Bourdelle and the gods

The future of Antiquity
Bourdelle and the gods


This exhibition invites visitors to reinterpret Bourdelle’s sculpture and artistic production in the first few decades of the 20th century with respect to modern archaism, which revived ancient Greece, its artistic heritage, and its mythical figures.

Bourdelle drew inspiration from the
primordial energy of myth and the fabulous figures of archaeological
times for his innovative efforts to create “work that is clean, pareddown,
and without nuance”, liberated from Rodin’s aesthetic. Liberated
as well from the canons of academic thought and the conventions of
realism. Reconsidered in terms of mass and planes, subject to a process
of purification and alteration, Bourdelle’s sculpture created a unique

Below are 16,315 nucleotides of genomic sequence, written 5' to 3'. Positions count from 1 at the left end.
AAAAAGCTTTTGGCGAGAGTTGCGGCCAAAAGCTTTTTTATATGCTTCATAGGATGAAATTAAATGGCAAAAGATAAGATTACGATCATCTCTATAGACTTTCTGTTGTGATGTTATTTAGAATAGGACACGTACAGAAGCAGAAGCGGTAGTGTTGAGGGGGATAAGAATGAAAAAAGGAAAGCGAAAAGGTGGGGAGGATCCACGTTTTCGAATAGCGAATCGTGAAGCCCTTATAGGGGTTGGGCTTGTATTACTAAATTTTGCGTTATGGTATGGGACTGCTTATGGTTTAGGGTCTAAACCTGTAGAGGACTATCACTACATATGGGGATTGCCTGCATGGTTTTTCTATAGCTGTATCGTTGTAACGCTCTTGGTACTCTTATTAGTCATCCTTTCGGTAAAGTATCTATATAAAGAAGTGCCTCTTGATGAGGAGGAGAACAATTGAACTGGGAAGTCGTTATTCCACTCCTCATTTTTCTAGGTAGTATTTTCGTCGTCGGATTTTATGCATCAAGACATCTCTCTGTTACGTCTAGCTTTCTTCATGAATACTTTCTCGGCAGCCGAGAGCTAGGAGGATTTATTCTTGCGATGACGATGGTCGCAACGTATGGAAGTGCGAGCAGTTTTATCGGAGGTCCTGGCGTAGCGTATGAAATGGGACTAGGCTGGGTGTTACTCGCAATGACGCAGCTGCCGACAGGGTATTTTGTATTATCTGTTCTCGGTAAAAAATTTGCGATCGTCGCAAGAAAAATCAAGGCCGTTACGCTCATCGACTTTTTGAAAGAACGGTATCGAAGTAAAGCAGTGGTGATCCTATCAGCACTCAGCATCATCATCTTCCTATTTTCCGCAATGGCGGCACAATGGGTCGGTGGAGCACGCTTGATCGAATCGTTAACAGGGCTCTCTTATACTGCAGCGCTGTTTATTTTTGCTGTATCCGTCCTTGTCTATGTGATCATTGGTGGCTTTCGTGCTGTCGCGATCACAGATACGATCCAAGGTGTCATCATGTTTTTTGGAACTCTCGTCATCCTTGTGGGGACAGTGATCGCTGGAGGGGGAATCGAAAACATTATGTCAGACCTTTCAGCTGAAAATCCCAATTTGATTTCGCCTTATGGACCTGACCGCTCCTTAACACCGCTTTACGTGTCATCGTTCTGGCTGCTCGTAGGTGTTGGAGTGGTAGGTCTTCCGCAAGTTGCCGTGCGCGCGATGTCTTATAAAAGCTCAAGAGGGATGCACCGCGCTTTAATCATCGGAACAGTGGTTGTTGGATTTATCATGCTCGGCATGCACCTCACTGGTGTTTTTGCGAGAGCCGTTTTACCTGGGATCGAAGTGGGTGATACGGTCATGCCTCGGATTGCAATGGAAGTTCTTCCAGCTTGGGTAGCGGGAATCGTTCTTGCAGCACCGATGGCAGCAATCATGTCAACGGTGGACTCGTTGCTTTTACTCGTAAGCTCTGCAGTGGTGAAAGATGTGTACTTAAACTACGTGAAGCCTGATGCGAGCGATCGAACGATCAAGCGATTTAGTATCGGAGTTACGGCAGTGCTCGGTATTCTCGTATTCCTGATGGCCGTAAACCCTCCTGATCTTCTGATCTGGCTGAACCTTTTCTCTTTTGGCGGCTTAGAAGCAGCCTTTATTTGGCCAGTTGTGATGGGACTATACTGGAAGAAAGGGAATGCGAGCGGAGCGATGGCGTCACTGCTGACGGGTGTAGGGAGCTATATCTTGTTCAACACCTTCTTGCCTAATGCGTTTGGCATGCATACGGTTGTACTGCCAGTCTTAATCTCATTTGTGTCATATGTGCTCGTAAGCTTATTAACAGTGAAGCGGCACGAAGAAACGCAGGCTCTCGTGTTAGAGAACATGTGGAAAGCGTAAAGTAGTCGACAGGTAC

beauty that critics initially denounced as “a return to the idol of
savages”. This return to Greece provides an opportunity to re-examine
the antiques – marble sculptures, plaster works, photographs – that
Bourdelle would have both meditated on and studied. Paradoxically,
this return to “the origin” places Bourdelle firmly at the centre of 20th
century modernity, among the most audacious explorations in modern
art: those of Cézanne, Matisse, Brancusi, Picasso. Organised around
Bourdelle’s masterpieces (Apollo’s Head, Pallas’ Torso, Heracles the Archer,
Dying Centaur, Sappho), this exhibition features around 150 pieces from
the museum’s permanent collections and from major public and private


Autour de l'exposition


Bourdelle et l'Antique, une passion moderne
Claire Barbillon, Jérôme Godeau, Catherine Chevillot, Branka Fotic, Bénédicte Garnier, Violaine Jeammet, Nicholas Penny
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